The five pre-dreadnought of the Deutschland class were the last of this type built in Germany. They were ordered in 1903-1905, even though the HMS Dreadnought was under construction (whic was unknown at the time). They were completed and accepted for service in 1906-08, when the first Dreadnoughts appeared. In fact, they were virtually useless in 1910.
But Tirpitz evaded these criticisms by arguing that the future German battleships would require a redevelopment of the Kiel Canal, long and particularly expensive work. They relied heavily on the design of the previous Braunschweig, but they were a little smaller, with rearranged funnels, higher power but unchanged speed, and secondary artillery entirely back in barbettes.
In the same way, their tertiary artillery went from eighteen to twenty 88 mm guns. Deck armor was slightly lighter, but turrets, barbettes and shields saw their protection increased. Still “fresh” in 1914, they were kept in the front line of the 2nd Wing of the Hochseeflotte. In May 1916, during the Battle of Jutland, they had the opportunity to fight.
SMS Pommern barely had time to fire a few volleys before being literally destroyed by the explosion of a torpedo in an ammunition bay, launched by British destroyers of the 12th squadron. She sank with all hands, one of the rare pre-dreadnought to see action and be lost in combat during this war. Until 1917 they remained inactive, removed from the Hochseeflotte, their crews needed elsewhere, and outside Deutschland scrapped in 1920, they formed the heart of the naval force of the interwar Weimar’s Reichsmarine. They were converted as training ships and partially rebuilt. Schleswig-Holstein in fact opened WW2 by firing the first shots of the war in Poland at the Westerplatte.
Displacement: 14,000 t; 127.6 x 22.2 x 8.2 m
Propulsion: 3 shafts VTE engines, 16 boilers, 19,000 hp. 18.5 knots max.
Armour protection: Well ammunition 230, belt 305, bridges 50, barbettes 305 mm
Armament: 4 x 280 (2×2), 14 x 170, 20 x 88 mm, 4 MGs, 6 x 450 mm TTs.
The four Nassau (Nassau, Westfalen, Rheinland, Posen) were the first German monocaliber battleships. They arrived long after the completion of HMS Dreadnought, and had a configuration of 6 turrets, including 4 central, still equipped with 28 cm guns. This gave them 12 guns of this caliber, to compare with the ten of the Dreadnought, but eight in broadside.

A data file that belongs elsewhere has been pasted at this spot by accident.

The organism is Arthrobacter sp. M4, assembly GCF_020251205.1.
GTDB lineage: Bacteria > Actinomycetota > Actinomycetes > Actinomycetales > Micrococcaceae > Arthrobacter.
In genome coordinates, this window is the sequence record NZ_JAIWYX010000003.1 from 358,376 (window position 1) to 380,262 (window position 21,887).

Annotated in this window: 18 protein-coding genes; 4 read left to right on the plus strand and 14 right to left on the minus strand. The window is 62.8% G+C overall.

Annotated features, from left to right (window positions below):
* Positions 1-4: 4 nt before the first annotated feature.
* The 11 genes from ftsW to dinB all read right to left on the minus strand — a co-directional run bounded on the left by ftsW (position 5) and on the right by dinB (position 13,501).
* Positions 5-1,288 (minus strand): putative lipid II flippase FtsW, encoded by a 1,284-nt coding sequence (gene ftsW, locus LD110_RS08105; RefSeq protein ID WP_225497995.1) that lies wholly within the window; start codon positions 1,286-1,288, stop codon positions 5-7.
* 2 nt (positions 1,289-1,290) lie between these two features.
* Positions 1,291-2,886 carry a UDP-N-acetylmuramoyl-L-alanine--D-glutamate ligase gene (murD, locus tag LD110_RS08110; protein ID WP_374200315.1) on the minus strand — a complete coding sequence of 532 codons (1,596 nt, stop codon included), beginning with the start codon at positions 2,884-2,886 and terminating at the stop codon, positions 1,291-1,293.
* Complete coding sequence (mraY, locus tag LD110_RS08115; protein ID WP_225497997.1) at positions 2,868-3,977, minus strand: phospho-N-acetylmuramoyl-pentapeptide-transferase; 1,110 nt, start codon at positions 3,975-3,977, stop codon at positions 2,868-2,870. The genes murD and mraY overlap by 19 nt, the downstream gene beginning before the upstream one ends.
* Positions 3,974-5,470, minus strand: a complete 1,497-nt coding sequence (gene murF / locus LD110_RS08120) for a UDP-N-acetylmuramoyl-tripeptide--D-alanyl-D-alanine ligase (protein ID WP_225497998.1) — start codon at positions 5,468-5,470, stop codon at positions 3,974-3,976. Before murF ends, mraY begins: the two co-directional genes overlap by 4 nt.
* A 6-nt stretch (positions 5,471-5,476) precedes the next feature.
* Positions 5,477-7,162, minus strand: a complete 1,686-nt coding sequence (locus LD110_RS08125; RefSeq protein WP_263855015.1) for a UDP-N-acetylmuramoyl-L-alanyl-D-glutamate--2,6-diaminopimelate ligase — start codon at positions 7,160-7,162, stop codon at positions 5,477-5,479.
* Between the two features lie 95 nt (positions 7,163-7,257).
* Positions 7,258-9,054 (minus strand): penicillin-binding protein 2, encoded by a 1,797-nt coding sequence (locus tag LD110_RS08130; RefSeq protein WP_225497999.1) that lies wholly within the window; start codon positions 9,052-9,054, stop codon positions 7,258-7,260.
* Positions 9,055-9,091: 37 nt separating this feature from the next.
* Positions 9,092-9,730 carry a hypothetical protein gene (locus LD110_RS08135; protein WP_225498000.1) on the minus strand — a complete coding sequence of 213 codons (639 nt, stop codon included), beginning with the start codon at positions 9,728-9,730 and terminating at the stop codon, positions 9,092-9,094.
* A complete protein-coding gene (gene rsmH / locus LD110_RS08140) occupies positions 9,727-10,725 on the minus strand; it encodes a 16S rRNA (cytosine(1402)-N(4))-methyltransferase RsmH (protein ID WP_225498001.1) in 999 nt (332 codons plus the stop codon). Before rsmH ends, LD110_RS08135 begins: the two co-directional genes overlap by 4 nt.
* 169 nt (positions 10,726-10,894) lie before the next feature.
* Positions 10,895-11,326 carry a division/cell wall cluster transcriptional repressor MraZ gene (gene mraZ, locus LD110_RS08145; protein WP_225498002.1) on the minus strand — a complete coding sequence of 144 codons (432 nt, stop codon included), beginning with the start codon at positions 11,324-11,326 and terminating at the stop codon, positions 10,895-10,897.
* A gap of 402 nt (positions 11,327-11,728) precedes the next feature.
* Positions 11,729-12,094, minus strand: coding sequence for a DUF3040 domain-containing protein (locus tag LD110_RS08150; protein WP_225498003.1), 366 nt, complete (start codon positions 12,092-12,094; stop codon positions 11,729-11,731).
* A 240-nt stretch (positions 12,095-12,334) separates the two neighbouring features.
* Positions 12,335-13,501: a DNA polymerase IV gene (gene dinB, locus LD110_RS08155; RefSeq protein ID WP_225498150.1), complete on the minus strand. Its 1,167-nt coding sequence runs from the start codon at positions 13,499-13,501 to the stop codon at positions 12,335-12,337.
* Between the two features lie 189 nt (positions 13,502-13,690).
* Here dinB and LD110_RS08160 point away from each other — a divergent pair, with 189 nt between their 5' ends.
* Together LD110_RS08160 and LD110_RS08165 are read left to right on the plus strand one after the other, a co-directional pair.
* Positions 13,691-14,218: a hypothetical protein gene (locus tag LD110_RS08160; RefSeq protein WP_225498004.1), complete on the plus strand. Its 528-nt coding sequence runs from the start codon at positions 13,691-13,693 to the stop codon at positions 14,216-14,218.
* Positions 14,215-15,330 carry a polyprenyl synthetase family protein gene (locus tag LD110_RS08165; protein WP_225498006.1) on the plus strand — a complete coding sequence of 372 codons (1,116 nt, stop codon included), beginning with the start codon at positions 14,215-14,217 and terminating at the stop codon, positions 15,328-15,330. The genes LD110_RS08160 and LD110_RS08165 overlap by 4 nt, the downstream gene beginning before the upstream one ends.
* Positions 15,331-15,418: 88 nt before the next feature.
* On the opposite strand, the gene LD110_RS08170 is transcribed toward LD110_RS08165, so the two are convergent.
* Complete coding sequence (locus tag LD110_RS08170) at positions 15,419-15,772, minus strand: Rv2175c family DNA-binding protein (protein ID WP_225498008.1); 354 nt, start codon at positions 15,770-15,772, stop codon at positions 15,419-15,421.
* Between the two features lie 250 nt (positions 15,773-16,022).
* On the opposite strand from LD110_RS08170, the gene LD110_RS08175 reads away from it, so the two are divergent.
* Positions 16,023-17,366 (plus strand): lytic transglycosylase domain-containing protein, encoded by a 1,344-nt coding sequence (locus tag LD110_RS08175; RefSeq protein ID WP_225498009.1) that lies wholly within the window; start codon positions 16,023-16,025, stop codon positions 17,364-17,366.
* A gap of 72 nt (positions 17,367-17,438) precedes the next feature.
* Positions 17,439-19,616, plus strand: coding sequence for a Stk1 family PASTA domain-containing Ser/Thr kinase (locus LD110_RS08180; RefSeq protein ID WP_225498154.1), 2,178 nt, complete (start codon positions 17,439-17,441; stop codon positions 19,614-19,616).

For secondary armament (absent on the Dreadnought and his successors on the British side) thse dreadnoughts had a battery of 150 mm guns, more “standard” than the 17 cm, and faster, all in barbettes. There was also the light battery of 88 mm guns, ten being in barbettes and the others on the battery roof, plus 6 submarine torpedo tubes.
Large, these ships were very stable, with a roll so limited that fire was accurate and faster. Good walkers, by forcing their boilers to 26-28,000 hp, they reached more than 20 knots. Their completion and fitting-out was long and the last two were not accepted until September 1910. Their active service was uneventful. In August 1916, the Westfalen was torpedoed by E23. She made water from the stern, filling with 800 tons of seawater, but returned safely.
SMS Rheinland for her part, hit a reef off Lagskär (Norway) in April 1918, taking 6000 tons of seawater. Immobilized, engineers teams had to remove part of her armor and all her guns on the spot to recover her, pumping water into the hull. She was towed back to to Kiel but never repaired. Unlike the other modern battleships of the Hochseeflotte, none of these 1st gen. german battleships were driven to Scapa Flow: They were BU on site in 1920-24.
Displacement: 18,750 t – 21,000 t PC; 146 x 27 x 9 m
Propulsion: 3 shafts VTE machines, 3 cyl., 12 Schulz-Thornycroft boilers, 22,000 hp. 19.5 knots max.